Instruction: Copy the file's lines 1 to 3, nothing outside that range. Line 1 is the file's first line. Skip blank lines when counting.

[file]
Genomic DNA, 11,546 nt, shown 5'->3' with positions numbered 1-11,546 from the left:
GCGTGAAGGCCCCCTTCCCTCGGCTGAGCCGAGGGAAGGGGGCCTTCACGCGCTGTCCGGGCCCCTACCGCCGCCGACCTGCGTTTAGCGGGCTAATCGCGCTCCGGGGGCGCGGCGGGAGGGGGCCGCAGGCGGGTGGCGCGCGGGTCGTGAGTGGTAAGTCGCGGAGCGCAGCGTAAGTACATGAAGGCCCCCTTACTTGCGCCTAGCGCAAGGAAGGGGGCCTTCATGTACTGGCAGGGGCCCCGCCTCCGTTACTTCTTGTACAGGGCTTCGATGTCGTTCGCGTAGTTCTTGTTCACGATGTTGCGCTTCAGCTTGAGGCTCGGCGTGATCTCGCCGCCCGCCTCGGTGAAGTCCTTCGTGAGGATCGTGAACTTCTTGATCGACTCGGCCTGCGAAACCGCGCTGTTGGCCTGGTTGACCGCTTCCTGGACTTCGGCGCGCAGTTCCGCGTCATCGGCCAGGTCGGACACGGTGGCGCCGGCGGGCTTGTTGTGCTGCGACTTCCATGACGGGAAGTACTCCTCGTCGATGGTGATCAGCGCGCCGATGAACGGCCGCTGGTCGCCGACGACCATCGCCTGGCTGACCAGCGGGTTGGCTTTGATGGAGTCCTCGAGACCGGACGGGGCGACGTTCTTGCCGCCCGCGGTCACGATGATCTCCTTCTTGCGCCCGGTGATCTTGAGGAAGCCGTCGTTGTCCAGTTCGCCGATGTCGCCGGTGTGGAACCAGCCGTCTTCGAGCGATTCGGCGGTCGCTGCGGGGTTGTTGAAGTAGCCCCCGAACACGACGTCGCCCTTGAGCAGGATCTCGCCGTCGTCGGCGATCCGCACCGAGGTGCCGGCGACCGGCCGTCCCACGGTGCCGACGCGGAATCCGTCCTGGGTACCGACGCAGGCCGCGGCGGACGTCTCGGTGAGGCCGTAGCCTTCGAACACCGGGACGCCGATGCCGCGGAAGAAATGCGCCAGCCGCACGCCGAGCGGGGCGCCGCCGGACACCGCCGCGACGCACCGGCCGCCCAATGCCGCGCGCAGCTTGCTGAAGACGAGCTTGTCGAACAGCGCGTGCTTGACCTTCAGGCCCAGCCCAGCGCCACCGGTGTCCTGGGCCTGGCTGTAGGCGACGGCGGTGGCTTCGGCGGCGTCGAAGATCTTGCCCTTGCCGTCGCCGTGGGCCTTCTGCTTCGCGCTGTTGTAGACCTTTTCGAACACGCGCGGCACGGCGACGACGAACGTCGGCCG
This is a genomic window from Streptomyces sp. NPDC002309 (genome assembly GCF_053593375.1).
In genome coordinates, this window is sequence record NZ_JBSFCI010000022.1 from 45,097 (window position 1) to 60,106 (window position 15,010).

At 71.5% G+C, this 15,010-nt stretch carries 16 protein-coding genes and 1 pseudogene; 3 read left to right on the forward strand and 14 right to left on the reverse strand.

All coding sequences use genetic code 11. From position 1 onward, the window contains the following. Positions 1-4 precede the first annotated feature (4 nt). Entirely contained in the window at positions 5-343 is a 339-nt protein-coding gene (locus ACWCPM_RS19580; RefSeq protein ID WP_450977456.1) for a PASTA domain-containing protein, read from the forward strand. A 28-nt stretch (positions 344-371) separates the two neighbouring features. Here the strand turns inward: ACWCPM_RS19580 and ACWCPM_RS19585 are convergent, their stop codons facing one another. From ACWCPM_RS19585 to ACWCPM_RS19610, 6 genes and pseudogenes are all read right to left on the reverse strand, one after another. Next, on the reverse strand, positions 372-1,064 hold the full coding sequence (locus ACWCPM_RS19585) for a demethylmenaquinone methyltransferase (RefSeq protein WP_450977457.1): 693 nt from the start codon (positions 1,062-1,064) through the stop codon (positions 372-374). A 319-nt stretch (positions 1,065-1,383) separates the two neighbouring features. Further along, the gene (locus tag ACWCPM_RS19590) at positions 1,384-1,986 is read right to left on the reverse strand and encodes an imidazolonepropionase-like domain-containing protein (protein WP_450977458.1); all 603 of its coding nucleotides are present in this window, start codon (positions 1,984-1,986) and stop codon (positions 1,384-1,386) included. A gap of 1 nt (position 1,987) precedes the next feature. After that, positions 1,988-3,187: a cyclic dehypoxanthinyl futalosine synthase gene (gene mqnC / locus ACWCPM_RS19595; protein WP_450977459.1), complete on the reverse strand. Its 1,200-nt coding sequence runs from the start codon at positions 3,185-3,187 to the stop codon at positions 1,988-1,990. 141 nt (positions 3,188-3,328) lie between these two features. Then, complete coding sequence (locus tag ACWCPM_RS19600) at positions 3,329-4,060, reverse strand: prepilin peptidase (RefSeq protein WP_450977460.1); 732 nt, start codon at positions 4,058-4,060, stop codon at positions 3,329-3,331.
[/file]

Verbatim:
Genomic DNA, 11,546 nt, shown 5'->3' with positions numbered 1-11,546 from the left:
GCGTGAAGGCCCCCTTCCCTCGGCTGAGCCGAGGGAAGGGGGCCTTCACGCGCTGTCCGGGCCCCTACCGCCGCCGACCTGCGTTTAGCGGGCTAATCGCGCTCCGGGGGCGCGGCGGGAGGGGGCCGCAGGCGGGTGGCGCGCGGGTCGTGAGTGGTAAGTCGCGGAGCGCAGCGTAAGTACATGAAGGCCCCCTTACTTGCGCCTAGCGCAAGGAAGGGGGCCTTCATGTACTGGCAGGGGCCCCGCCTCCGTTACTTCTTGTACAGGGCTTCGATGTCGTTCGCGTAGTTCTTGTTCACGATGTTGCGCTTCAGCTTGAGGCTCGGCGTGATCTCGCCGCCCGCCTCGGTGAAGTCCTTCGTGAGGATCGTGAACTTCTTGATCGACTCGGCCTGCGAAACCGCGCTGTTGGCCTGGTTGACCGCTTCCTGGACTTCGGCGCGCAGTTCCGCGTCATCGGCCAGGTCGGACACGGTGGCGCCGGCGGGCTTGTTGTGCTGCGACTTCCATGACGGGAAGTACTCCTCGTCGATGGTGATCAGCGCGCCGATGAACGGCCGCTGGTCGCCGACGACCATCGCCTGGCTGACCAGCGGGTTGGCTTTGATGGAGTCCTCGAGACCGGACGGGGCGACGTTCTTGCCGCCCGCGGTCACGATGATCTCCTTCTTGCGCCCGGTGATCTTGAGGAAGCCGTCGTTGTCCAGTTCGCCGATGTCGCCGGTGTGGAACCAGCCGTCTTCGAGCGATTCGGCGGTCGCTGCGGGGTTGTTGAAGTAGCCCCCGAACACGACGTCGCCCTTGAGCAGGATCTCGCCGTCGTCGGCGATCCGCACCGAGGTGCCGGCGACCGGCCGTCCCACGGTGCCGACGCGGAATCCGTCCTGGGTACCGACGCAGGCCGCGGCGGACGTCTCGGTGAGGCCGTAGCCTTCGAACACCGGGACGCCGATGCCGCGGAAGAAATGCGCCAGCCGCACGCCGAGCGGGGCGCCGCCGGACACCGCCGCGACGCACCGGCCGCCCAATGCCGCGCGCAGCTTGCTGAAGACGAGCTTGTCGAACAGCGCGTGCTTGACCTTCAGGCCCAGCCCAGCGCCACCGGTGTCCTGGGCCTGGCTGTAGGCGACGGCGGTGGCTTCGGCGGCGTCGAAGATCTTGCCCTTGCCGTCGCCGTGGGCCTTCTGCTTCGCGCTGTTGTAGACCTTTTCGAACACGCGCGGCACGGCGACGACGAACGTCGGCCG
This is a genomic window from Streptomyces sp. NPDC002309 (genome assembly GCF_053593375.1).